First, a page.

A smaller Thanksgiving

(Photo provided by Yvona Fast)

The holiday’s coming! What shall we do?

A really large turkey is too big for two!

A chicken instead — or maybe, a hen.

A poem, a blessing, some music, and then

a feast for a king — or maybe, a queen —

the smallest Thanksgiving that I’ve ever seen.


2020 is the year everything is different. Nine months into a global pandemic, we’re being asked to forgo large holiday gatherings. Many are having a Thanksgiving for two — or just immediate family. Yet we still have so much to be thankful for: delicious food, warm homes, health, friends, family, our beautiful mountains and lakes, faith, hope, love.

What a great heritage we have as a nation! Most countries have celebrations of independence and days that remember their fallen soldiers. Many have harvest festivals, like the Jewish holiday Sukkot or the Hindu festival of Onam. But few other nations set aside a national holiday whose main purpose is gratitude.

George Washington issued our first national Thanksgiving Proclamation in 1789, stating “that the people may thank God for an opportunity peaceably to establish a form of government for their safety and happiness.” While Presidents Adams and Madison also proclaimed days of national Thanksgiving, other American presidents did not.

 It was President Lincoln who is credited with making Thanksgiving a national holiday. While the Civil War was raging, Lincoln invited “fellow citizens … to set apart and observe the last Thursday of November … as a day of Thanksgiving and Praise to our beneficent Father who dwelleth in the Heavens.” President Franklin Roosevelt changed the date from the last Thursday in November to the 4th Thursday.

Lincoln also implored God to heal the wounds of the nation, recommended “humble penitence for our national perverseness and disobedience,” and prayed for “all those who have become widows, orphans, mourners or sufferers in the lamentable civil strife.” As we battle a virus which has already killed more than a quarter-million Americans and 1.34 million people around the globe, we can learn much from the example of this humble president who served our nation a century-and-a-half ago.

We look forward to getting together with friends and family — next year. This year, it is time to temporarily change our traditions and avoid gatherings. For now, we will stay apart in order to protect those we love from the possibility of infection. We are thankful for today’s technology like Facetime, Skype and Zoom that allows us to come together virtually.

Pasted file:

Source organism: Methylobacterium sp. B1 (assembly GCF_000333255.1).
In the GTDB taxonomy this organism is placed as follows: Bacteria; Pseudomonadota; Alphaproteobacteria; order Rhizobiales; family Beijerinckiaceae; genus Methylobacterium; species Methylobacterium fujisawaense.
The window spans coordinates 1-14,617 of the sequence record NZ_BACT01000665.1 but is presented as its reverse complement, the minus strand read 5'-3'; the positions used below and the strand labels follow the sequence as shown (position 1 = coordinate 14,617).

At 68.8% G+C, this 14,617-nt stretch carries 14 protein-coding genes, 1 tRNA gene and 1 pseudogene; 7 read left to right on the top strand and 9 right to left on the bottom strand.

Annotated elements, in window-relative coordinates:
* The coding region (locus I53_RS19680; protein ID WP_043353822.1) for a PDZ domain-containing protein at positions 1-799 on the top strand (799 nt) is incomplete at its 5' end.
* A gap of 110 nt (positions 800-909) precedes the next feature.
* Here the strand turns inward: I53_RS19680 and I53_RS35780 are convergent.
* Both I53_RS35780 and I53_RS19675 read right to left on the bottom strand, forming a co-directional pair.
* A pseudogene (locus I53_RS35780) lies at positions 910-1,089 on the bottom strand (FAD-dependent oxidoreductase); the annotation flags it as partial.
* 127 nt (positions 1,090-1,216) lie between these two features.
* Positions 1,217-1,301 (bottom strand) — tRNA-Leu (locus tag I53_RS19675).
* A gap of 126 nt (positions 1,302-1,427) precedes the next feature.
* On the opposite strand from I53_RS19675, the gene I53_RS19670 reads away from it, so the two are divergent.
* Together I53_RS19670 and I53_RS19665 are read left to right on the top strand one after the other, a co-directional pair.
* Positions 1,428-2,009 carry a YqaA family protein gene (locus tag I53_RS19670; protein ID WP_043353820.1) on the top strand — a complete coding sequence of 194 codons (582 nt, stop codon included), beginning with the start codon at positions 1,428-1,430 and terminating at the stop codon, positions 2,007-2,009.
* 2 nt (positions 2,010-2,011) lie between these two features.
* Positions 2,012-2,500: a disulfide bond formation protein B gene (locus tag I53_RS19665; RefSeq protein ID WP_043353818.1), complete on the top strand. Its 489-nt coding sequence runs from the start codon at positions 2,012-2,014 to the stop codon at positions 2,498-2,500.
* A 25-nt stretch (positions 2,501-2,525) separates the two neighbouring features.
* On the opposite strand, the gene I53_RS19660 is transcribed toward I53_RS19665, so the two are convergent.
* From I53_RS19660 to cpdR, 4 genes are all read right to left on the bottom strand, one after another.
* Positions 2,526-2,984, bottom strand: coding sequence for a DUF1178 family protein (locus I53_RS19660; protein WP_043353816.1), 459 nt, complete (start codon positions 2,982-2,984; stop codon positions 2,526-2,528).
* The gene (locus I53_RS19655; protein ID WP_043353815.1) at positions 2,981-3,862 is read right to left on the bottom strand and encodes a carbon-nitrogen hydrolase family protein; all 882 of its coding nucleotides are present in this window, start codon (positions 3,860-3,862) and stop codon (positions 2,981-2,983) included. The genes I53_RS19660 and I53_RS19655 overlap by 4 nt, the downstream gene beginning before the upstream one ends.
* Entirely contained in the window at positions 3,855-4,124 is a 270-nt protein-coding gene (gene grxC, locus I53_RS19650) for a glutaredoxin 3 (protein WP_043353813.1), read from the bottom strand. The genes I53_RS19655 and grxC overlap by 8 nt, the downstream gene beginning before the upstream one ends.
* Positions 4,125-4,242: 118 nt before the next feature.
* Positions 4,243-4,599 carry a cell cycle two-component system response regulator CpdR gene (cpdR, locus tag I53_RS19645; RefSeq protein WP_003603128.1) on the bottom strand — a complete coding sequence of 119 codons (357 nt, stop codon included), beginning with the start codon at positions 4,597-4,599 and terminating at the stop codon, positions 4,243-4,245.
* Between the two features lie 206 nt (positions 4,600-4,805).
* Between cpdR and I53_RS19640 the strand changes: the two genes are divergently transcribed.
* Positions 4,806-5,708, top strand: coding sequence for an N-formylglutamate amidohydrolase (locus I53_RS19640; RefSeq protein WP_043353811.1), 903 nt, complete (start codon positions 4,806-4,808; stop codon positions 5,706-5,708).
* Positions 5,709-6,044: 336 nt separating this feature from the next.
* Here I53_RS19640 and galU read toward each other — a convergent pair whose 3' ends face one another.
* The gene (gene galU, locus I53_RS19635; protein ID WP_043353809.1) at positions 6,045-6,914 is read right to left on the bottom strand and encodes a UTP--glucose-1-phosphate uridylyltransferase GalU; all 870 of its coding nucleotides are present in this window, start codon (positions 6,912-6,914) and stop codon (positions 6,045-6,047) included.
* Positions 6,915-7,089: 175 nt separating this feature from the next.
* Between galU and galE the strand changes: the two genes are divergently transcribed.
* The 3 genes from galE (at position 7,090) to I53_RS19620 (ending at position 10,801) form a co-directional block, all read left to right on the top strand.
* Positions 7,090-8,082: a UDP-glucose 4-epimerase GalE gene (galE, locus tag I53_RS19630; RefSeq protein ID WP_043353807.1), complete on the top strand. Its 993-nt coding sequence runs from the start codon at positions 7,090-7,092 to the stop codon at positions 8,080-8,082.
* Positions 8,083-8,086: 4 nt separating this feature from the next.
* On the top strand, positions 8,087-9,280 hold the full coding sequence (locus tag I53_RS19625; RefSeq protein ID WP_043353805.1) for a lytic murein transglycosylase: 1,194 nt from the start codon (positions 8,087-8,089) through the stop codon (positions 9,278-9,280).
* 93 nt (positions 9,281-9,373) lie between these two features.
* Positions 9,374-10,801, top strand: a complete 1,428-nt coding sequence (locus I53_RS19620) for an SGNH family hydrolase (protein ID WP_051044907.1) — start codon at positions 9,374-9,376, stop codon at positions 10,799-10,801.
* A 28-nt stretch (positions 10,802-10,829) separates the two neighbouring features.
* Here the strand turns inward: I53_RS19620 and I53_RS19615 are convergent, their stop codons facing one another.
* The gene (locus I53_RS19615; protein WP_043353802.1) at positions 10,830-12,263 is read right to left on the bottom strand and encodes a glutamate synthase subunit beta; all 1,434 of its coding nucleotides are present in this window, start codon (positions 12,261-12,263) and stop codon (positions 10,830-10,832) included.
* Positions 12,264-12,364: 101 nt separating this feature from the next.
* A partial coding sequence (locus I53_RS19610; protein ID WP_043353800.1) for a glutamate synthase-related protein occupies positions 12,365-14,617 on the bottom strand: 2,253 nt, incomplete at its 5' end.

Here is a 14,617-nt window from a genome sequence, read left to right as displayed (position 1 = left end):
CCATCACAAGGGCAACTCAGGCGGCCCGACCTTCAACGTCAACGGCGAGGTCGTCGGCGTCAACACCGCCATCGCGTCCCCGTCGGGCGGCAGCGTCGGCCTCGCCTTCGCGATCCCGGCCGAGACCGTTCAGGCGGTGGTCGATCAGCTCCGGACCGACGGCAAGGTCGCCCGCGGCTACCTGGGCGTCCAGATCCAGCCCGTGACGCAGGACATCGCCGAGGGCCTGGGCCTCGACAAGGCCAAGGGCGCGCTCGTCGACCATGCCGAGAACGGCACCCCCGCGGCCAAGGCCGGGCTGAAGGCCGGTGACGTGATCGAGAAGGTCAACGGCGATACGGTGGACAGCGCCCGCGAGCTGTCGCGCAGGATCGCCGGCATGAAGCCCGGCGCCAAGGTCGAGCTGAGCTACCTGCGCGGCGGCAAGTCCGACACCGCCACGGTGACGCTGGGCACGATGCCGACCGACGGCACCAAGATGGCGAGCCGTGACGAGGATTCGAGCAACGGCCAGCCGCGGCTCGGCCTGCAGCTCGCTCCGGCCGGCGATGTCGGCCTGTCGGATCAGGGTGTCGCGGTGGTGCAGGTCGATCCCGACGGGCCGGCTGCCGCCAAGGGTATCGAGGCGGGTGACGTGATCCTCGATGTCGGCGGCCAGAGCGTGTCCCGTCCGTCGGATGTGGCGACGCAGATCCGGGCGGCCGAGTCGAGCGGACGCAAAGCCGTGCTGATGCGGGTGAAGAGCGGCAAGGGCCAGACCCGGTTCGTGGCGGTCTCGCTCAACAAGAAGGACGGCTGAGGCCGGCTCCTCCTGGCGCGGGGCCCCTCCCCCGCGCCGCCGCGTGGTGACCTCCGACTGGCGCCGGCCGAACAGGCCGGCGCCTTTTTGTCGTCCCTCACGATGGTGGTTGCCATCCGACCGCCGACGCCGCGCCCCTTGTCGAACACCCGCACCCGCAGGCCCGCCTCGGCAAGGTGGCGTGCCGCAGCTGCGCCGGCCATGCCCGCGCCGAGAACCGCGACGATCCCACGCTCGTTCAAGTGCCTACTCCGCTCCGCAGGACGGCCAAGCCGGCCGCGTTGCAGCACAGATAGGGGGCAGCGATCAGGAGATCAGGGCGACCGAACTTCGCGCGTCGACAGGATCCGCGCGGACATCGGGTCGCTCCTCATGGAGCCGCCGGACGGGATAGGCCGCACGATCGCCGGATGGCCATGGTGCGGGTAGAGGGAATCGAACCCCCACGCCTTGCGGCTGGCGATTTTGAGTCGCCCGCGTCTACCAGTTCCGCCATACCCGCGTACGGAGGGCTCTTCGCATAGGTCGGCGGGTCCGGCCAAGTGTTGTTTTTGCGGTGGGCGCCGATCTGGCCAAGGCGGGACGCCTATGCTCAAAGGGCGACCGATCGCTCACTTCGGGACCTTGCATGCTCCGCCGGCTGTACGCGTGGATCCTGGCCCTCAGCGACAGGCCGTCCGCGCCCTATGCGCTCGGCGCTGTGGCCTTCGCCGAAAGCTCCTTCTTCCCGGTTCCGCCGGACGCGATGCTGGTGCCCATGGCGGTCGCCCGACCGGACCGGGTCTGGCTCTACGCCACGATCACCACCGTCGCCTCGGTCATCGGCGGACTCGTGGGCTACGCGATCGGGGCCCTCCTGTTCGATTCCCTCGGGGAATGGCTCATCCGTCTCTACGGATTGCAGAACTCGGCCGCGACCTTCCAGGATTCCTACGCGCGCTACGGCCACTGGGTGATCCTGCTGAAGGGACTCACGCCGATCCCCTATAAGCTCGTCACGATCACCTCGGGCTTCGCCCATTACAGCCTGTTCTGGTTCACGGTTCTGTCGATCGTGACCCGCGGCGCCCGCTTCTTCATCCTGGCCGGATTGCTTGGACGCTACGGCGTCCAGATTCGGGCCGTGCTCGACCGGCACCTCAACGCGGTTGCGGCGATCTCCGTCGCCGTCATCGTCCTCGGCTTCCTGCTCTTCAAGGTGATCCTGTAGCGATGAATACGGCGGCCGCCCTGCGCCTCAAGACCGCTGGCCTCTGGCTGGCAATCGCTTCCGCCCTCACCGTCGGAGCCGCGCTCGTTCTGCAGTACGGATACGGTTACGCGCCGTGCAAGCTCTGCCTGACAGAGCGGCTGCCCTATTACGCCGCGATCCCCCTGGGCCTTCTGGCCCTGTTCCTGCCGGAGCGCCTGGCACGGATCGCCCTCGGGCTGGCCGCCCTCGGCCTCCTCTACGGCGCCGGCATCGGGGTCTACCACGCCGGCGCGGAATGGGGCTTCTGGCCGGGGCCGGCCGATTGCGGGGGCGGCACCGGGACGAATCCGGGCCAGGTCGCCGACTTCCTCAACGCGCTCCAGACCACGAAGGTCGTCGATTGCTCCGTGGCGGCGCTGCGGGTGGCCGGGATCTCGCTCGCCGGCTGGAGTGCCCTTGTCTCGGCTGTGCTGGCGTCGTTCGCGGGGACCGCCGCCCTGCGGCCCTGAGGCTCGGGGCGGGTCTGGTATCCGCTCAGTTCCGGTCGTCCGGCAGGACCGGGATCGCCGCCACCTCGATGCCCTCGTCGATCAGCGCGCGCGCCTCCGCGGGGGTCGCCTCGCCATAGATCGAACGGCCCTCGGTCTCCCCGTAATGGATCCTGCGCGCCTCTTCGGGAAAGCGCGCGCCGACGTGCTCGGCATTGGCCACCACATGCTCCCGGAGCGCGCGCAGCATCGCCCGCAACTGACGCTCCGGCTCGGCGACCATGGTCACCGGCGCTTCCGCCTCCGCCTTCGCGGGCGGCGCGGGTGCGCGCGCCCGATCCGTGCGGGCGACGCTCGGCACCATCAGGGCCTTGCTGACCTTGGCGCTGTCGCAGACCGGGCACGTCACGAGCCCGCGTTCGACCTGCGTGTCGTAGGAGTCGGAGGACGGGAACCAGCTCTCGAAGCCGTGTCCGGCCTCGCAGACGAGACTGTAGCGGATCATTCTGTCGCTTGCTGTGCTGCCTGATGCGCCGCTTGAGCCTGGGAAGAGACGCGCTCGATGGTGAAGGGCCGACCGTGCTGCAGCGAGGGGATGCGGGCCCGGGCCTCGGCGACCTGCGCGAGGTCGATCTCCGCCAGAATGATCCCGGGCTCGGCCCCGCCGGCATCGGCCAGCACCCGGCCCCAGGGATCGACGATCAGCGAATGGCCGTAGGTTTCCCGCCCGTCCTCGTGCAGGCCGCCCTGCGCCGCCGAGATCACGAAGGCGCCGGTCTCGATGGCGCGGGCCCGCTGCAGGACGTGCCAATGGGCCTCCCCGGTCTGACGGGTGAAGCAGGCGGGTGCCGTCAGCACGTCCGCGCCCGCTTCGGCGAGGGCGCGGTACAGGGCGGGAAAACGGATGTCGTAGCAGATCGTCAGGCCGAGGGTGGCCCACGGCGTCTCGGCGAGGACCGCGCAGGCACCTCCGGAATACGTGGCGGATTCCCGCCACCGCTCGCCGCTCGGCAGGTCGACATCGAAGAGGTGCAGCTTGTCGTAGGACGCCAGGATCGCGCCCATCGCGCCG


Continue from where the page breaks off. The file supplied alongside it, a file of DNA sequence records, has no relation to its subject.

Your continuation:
In your small gathering, keep in mind that wherever two are three gather in God’s name, He promises to be in their midst. Make it festive. Cook something extra-special — even if it’s not a turkey. If the people you gather with each year live nearby, you could make your special dish and deliver it to their homes.

What you cook is up to you. You could prepare small versions of your traditional dishes, like stuffing, potatoes, cranberries — or break with tradition and do something totally different. If a whole turkey is just too much, buy a turkey breast — or get a rotisserie chicken or Cornish game hen. Or break with the tradition of turkey and make something different like pork loin or chops. For dessert, make your favorite holiday pie.

Whatever you do, make your small, intimate meal spectacular. The house should look and smell like a holiday. Set the table with your holiday china. Have candles or flowers, wine or sparkling cider.

Leftovers? Put the meat into freezer containers with mashed potatoes and other side dishes. It makes a great frozen meal you can microwave for lunch or dinner when you don’t have time to cook.

Even in a pandemic, we thank God for our health, and for the earth that nourishes our bodies with food and fills our souls as we share the beauty that surrounds us here in these mountains. Let us give thanks for the farmers who grew our food, the hands that prepared it, the material abundance we take so much for granted.


Seasonal Holiday Salad

Fresh greens with oranges, roasted squash and roasted beets to accent the sweetness of autumn.


1 teaspoon extra-virgin olive oil

1 teaspoon prepared mustard (like maple mustard or honey Dijon)

1/2 teaspoon salt

About 1 teaspoon orange zest

1 teaspoon maple syrup or honey

1 small garlic clove, crushed

1 Tablespoon balsamic vinegar


4 cups fresh greens (like spring mix or mesclun)

1 orange

1/2 cup sweet onion slices or scallions

1 cup roasted butternut squash cubes

1 beet, roasted (about 1 cup cubes)

1/2 cup crumbled blue cheese or crumbled feta cheese



Combine dressing ingredients in the bottom of the salad bowl, and whisk with a fork.

Toss in the greens.

Peel the orange, divide in quarters, and cut across the sections to release some of the juice. Remove any seeds and discard. Toss again.

Add remaining ingredients (roasted vegetables, onion and crumbled cheese), and toss again.

Serves 2 to 4, depending on serving size.


Turkey Roll-Ups

Perfect for the turkey without the fuss. You can also do this with holiday leftovers.


Sliced turkey breast (lunch meat) — thick slices.

Homemade stuffing (or mashed potatoes)

Cranberry sauce (homemade or from a can)

Turkey gravy


Preheat oven to 350 degrees.

Lay out the turkey slices on a board or large plate. Top with your homemade stuffing and cranberry sauce. Roll it up.

Arrange in 9-by-9-inch or other baking dish. Pour turkey gravy over them.

Bake 20 to 30 minutes.

Option: Fill with mashed potatoes instead of stuffing.

Author of the award-winning cookbook “Garden Gourmet: Fresh & Fabulous Meals from your Garden, CSA or Farmers’ Market,” Yvona Fast lives in Lake Clear and has two passions: cooking and writing. She can be reached at yvonawrite@yahoo.com or on Facebook at Words Are My World.


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